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Old April 1st, 2014, 09:52 PM   #6931
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For the hardcore railfans, business card and iPhone cases that feature stylized “circuit” diagrams of Tōkyō’s rail network:
http://ascii.jp/elem/000/000/880/880002/

Business card cases:







iPhone cases:





Video:

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Old April 2nd, 2014, 06:57 PM   #6932
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That's awesome idea! Very cool!
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Old April 2nd, 2014, 09:36 PM   #6933
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Maps - real time and Google?

Was in Reddit this morning and found a real-time map of busses in Barrie, Canada: http://barrie.mapstrat.com/nextvehicle/Map.aspx

So, thought I'd search for something similar for Tokyo rail, and found this: http://www.demap.info/tetsudonow/

I don't recall this being posted before, sorry if it was. Edited to add: I'd be amazed if the Tokyo train map is actually real time, I suspect it's based on schedules and speeds travelled on the routes, which is a pretty good assumption based on how the tightly the schedules are followed. The Barrie map is near-real time, with delays of anywhere from 5-10 seconds, still pretty good, but again, doubt it could stand up to a Tokyo-sized web traffic hammering either.

Also - I've seen layers or some other facet of Google maps (extended in some way) with each JR line and subway line highlighted on them - but for the life of me I can't find them again. All of the ones I had bookmarked are gone now... any pointers?

Last edited by smithrh; April 2nd, 2014 at 09:49 PM.
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Old April 3rd, 2014, 08:21 AM   #6934
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That map has been posted here before, but it is certainly worth a repost.

I've seen traffic in the middle of the night, so I've wondered if it is live at all?
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Old April 3rd, 2014, 12:03 PM   #6935
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The tetsudou now website is not live- it's based on published schedules. It's good for planning and to get an idea of traffic patterns, but useless if you need real time info in the case of a service disruption, which happens not infrequently, as it did when I was in Tokyo this Monday, when there were accidents on both the Yamanote Line and Toyoko Line at the morning rush. It's better instead to use one of the smartphone apps offered by the railway companies which give updated info on their networks.
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Old April 8th, 2014, 02:11 PM   #6936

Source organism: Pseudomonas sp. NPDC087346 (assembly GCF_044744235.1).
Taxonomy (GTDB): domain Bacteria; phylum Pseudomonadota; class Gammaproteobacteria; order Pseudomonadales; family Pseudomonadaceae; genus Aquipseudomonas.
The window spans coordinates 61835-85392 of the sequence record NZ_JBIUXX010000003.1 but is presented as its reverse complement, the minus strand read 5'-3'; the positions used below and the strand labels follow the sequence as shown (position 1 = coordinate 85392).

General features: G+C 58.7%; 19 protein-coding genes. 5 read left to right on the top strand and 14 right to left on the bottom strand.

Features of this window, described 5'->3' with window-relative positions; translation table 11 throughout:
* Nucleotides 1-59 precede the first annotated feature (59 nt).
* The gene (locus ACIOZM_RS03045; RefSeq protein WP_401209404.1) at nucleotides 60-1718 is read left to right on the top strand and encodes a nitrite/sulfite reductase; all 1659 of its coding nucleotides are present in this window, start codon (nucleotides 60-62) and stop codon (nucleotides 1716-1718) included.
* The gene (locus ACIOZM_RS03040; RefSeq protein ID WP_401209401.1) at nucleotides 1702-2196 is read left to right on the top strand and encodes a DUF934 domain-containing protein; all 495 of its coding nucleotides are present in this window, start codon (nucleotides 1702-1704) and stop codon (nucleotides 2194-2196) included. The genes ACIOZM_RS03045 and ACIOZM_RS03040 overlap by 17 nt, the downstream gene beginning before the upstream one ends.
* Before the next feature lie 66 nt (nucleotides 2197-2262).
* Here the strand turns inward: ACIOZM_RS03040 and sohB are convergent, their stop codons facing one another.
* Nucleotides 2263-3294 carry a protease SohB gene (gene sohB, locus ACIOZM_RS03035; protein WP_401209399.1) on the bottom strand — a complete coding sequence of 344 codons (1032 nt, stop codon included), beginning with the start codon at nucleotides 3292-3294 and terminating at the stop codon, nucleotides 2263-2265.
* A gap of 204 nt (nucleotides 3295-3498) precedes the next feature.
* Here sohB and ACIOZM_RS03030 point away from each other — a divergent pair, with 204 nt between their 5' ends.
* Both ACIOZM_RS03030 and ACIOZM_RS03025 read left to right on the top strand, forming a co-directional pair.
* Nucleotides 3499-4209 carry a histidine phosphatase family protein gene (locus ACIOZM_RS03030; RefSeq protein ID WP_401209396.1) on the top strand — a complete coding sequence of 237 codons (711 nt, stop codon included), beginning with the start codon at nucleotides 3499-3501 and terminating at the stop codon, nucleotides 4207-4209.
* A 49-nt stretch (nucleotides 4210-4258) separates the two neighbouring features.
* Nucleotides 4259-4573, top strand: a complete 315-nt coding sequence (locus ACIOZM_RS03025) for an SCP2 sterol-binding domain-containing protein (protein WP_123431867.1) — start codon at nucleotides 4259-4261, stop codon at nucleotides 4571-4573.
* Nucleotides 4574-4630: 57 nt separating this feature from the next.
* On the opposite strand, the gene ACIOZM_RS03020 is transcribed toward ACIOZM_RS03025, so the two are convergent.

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I made a new schematic map of Tokyo subway network.

All lines are represented, metro and commuter, stations are labelled in Japanese and English.

Yamanote line is represented as a rectangle with rounded corners framing the city center.

I tried to make the map as symmetrical and harmonious as possible but still small enough to be printed on 20cmx20cm



You can see it in better resolution on

www.inat.fr/metro/tokyo/
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Old April 8th, 2014, 05:14 PM   #6937
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Nice job, do you have one for Osaka too?
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Old April 8th, 2014, 06:19 PM   #6938
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@Svartmetall

Thank you

I haven't done one for Osaka, though it is on my to do list with Hong Kong, Guangzhou and Singapore.
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Old April 8th, 2014, 08:58 PM   #6939
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From an aesthetic point of view, I really like the Tokyo network - not so many straight lines and nearly all lines appear to take weird curves every now and again. Makes the maps look very "spaghetti" and chaotic compared to the regimented nature of Osaka by comparison. Don't know if you felt that too.
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Old April 9th, 2014, 12:47 AM   #6940
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wow. looks cool and dense. I love Japan.I have been to several Asian countries(Japan,China, South Korea, Thailand, Malaysia, India, Vietnam and Singapore). I found Japan to be a great country with great infrastructure. The only city in Asia i see rivaling Tokyo is Shanghai. Tokyo and Shanghai are my 2 best cities in the world. i both love these 2 cities. great going Asia.